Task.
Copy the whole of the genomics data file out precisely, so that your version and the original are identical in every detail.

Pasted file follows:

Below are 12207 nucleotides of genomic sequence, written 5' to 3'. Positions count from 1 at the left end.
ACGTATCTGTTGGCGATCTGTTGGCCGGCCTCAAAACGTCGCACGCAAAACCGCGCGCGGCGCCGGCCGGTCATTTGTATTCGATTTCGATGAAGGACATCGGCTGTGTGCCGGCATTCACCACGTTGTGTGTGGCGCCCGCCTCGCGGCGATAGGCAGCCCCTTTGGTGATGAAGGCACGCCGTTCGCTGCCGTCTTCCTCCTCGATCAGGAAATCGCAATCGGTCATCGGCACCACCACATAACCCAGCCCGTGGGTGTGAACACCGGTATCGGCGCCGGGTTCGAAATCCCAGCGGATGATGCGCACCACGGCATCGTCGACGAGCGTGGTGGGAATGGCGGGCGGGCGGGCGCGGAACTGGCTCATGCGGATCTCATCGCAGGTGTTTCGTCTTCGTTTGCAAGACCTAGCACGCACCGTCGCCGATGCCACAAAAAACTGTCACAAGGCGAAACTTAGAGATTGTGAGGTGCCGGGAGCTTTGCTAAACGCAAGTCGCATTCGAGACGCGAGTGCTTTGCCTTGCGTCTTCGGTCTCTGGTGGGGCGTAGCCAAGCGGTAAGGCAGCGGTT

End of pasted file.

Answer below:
Below are 12207 nucleotides of genomic sequence, written 5' to 3'. Positions count from 1 at the left end.
ACGTATCTGTTGGCGATCTGTTGGCCGGCCTCAAAACGTCGCACGCAAAACCGCGCGCGGCGCCGGCCGGTCATTTGTATTCGATTTCGATGAAGGACATCGGCTGTGTGCCGGCATTCACCACGTTGTGTGTGGCGCCCGCCTCGCGGCGATAGGCAGCCCCTTTGGTGATGAAGGCACGCCGTTCGCTGCCGTCTTCCTCCTCGATCAGGAAATCGCAATCGGTCATCGGCACCACCACATAACCCAGCCCGTGGGTGTGAACACCGGTATCGGCGCCGGGTTCGAAATCCCAGCGGATGATGCGCACCACGGCATCGTCGACGAGCGTGGTGGGAATGGCGGGCGGGCGGGCGCGGAACTGGCTCATGCGGATCTCATCGCAGGTGTTTCGTCTTCGTTTGCAAGACCTAGCACGCACCGTCGCCGATGCCACAAAAAACTGTCACAAGGCGAAACTTAGAGATTGTGAGGTGCCGGGAGCTTTGCTAAACGCAAGTCGCATTCGAGACGCGAGTGCTTTGCCTTGCGTCTTCGGTCTCTGGTGGGGCGTAGCCAAGCGGTAAGGCAGCGGTT